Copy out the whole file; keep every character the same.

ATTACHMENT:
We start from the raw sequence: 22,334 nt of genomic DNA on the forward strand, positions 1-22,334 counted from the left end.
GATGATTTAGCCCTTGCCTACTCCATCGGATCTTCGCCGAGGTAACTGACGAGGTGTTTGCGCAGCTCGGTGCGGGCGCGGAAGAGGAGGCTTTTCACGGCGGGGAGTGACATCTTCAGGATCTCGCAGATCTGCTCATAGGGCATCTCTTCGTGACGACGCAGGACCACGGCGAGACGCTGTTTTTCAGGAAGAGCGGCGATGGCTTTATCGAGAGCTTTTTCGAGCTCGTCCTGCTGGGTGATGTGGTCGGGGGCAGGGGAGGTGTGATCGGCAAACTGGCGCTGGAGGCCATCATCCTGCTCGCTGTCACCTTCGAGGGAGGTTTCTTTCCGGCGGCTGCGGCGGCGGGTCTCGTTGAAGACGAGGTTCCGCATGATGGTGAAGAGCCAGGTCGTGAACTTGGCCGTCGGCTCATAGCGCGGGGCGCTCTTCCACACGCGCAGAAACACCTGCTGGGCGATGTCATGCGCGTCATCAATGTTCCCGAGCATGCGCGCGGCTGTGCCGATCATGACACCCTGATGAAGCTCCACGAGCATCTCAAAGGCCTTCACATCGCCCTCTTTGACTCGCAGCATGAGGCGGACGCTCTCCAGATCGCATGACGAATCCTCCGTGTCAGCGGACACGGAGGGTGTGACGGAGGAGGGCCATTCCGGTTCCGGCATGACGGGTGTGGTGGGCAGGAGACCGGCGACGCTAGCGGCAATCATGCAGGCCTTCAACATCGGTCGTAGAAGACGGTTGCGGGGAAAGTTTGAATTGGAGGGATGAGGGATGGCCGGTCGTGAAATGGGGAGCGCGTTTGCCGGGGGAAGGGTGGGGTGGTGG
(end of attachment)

We start from the raw sequence: 22,334 nt of genomic DNA on the forward strand, positions 1-22,334 counted from the left end.
GATGATTTAGCCCTTGCCTACTCCATCGGATCTTCGCCGAGGTAACTGACGAGGTGTTTGCGCAGCTCGGTGCGGGCGCGGAAGAGGAGGCTTTTCACGGCGGGGAGTGACATCTTCAGGATCTCGCAGATCTGCTCATAGGGCATCTCTTCGTGACGACGCAGGACCACGGCGAGACGCTGTTTTTCAGGAAGAGCGGCGATGGCTTTATCGAGAGCTTTTTCGAGCTCGTCCTGCTGGGTGATGTGGTCGGGGGCAGGGGAGGTGTGATCGGCAAACTGGCGCTGGAGGCCATCATCCTGCTCGCTGTCACCTTCGAGGGAGGTTTCTTTCCGGCGGCTGCGGCGGCGGGTCTCGTTGAAGACGAGGTTCCGCATGATGGTGAAGAGCCAGGTCGTGAACTTGGCCGTCGGCTCATAGCGCGGGGCGCTCTTCCACACGCGCAGAAACACCTGCTGGGCGATGTCATGCGCGTCATCAATGTTCCCGAGCATGCGCGCGGCTGTGCCGATCATGACACCCTGATGAAGCTCCACGAGCATCTCAAAGGCCTTCACATCGCCCTCTTTGACTCGCAGCATGAGGCGGACGCTCTCCAGATCGCATGACGAATCCTCCGTGTCAGCGGACACGGAGGGTGTGACGGAGGAGGGCCATTCCGGTTCCGGCATGACGGGTGTGGTGGGCAGGAGACCGGCGACGCTAGCGGCAATCATGCAGGCCTTCAACATCGGTCGTAGAAGACGGTTGCGGGGAAAGTTTGAATTGGAGGGATGAGGGATGGCCGGTCGTGAAATGGGGAGCGCGTTTGCCGGGGGAAGGGTGGGGTGGTGG